Why did Typepad make a WordPress Anti-Spam Plugin?

typepad antispam

I ran the new Typepad Anti-spam plugin for over a week and both Typepad and Akismet identified exactly the same comments as spam. I deleted Typepad – no need to have both.

This makes me curious. Why did Typepad write their own plugin? If part of the plugin’s accuracy is due to how many people have installed it, was it so that Typepad could provide their users better protection by expanding their coverage?

Akismet charges for commercial use of their plugin. Did Typepad offer this to undercut Akismet’s income?

Curious minds want to know!


  1. 1

    Hmmm good point Doug!

    As a quick aside, I have 2000+ comments waiting for moderation – Do you know a trick I can can the lot of them without wading through page by page!?!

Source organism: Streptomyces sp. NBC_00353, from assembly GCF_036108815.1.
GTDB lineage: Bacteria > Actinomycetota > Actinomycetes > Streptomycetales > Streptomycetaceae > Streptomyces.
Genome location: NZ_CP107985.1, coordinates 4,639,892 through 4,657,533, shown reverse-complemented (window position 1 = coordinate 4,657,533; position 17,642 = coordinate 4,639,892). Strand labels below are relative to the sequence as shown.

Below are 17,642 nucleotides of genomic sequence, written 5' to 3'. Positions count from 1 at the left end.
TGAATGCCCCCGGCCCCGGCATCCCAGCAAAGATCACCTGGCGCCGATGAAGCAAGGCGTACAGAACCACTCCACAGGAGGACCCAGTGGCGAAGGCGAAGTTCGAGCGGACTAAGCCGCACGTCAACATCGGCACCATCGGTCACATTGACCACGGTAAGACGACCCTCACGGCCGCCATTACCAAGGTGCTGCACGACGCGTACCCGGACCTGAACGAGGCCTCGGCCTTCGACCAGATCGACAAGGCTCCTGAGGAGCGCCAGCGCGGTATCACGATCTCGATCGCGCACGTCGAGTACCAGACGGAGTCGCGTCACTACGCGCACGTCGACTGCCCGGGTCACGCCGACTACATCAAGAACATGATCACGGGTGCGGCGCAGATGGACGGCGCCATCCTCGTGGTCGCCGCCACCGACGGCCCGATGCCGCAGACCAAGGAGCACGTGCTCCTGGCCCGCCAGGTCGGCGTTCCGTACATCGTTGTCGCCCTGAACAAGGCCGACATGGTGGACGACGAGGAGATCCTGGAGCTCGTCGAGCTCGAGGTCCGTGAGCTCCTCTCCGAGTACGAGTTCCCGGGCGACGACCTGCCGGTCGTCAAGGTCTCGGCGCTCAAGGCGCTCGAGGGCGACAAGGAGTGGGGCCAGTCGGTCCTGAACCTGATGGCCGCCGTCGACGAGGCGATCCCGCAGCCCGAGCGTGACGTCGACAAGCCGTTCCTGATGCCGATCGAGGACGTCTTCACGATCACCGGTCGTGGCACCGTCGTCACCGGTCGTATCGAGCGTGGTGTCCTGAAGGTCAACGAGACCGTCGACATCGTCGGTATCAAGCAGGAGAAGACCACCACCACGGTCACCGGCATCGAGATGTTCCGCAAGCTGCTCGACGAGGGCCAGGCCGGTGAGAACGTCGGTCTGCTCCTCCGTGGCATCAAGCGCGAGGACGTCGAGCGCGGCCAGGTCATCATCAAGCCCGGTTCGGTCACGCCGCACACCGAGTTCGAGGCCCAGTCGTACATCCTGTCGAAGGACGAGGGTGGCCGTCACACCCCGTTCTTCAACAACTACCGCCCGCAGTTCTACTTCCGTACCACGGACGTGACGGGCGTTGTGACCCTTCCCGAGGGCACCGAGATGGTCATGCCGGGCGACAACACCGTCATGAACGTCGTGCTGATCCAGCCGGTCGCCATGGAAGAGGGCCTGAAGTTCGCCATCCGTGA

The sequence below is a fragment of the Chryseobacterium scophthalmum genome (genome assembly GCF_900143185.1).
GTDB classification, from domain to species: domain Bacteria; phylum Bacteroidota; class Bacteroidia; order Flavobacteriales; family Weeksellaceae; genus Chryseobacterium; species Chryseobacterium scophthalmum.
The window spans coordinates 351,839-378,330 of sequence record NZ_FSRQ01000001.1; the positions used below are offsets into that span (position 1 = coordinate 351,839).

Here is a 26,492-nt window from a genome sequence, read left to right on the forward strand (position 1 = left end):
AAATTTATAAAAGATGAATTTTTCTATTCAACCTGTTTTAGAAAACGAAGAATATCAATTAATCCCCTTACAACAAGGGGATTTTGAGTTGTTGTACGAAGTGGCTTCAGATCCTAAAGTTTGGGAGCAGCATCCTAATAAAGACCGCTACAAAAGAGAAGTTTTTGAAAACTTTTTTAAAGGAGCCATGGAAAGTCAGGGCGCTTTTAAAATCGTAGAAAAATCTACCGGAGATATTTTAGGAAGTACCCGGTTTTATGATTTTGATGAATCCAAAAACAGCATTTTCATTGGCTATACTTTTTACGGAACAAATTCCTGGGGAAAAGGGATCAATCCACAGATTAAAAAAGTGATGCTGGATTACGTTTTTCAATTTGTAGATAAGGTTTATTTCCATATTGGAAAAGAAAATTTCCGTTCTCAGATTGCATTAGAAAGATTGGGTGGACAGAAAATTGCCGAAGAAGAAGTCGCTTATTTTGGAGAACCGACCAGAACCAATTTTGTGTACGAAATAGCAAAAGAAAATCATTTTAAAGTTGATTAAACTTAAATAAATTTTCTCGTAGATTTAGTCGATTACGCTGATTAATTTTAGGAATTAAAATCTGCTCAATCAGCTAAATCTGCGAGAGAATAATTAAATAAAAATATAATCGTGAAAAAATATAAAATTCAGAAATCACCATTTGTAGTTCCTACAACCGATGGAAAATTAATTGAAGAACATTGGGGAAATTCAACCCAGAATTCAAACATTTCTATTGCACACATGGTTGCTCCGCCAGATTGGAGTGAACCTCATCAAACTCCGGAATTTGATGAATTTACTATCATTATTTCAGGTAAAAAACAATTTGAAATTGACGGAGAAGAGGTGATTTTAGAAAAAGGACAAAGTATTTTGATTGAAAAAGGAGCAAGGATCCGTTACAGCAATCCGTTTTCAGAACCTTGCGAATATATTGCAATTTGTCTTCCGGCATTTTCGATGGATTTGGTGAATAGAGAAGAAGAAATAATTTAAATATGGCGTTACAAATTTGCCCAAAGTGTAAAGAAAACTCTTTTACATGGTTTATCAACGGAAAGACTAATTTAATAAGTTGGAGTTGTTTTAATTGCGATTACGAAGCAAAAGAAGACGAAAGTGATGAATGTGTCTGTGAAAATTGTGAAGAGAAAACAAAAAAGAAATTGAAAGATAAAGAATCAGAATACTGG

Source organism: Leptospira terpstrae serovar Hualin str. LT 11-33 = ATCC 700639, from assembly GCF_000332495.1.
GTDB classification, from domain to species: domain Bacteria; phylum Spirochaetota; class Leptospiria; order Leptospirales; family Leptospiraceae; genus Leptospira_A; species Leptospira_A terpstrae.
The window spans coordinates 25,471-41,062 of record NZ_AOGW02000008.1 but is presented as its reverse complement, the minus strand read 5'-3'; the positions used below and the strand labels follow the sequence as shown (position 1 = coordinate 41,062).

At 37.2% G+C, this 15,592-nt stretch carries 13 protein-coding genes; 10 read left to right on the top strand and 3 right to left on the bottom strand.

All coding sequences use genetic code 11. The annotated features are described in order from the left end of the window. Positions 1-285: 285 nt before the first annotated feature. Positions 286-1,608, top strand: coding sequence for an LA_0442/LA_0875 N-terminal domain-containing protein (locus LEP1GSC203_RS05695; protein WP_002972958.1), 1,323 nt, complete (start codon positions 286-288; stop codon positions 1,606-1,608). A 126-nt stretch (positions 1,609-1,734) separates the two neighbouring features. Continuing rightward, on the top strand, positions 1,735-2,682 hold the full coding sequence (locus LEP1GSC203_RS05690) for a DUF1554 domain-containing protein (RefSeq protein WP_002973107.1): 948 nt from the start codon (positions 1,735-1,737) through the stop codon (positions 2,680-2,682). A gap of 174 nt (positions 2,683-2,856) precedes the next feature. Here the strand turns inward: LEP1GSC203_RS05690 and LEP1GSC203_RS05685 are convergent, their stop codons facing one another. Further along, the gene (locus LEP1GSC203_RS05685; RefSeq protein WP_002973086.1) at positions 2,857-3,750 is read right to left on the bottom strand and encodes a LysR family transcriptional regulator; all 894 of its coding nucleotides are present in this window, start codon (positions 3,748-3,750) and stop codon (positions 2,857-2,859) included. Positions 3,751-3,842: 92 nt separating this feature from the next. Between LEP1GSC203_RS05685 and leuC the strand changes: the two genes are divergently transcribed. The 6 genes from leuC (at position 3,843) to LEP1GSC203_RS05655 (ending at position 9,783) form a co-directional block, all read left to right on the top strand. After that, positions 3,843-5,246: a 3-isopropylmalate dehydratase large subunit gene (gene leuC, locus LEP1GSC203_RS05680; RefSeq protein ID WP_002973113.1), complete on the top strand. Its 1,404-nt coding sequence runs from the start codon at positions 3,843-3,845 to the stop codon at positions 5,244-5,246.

Jon 🙂

    • 2

      Hi Jon,

      My only advice is to run the latest version of WordPress. At least it’s ‘ajaxian’ in nature and allows the page to update on the fly as you mark items. Quite honestly, if it goes to Spam, I don’t review it – Akismet’s been working quite well!


  2. 3

    Simple answer, Doug, we did it because we wanted to help people block spam. 🙂 And we thought we had something that was not just more free and more open, but better-performing as well. Easy!

    • 4


      Thanks for letting us know – I didn’t stop to think about performance outside of how many spam comments you’re catching!

      Do you have any statistics to support improved performance?


  3. 5
  4. 6

    Spam is biggest problem.And because of spammers everytime when i want comment im thinking twice.As a blogger its makes me feel guilty sometimes.

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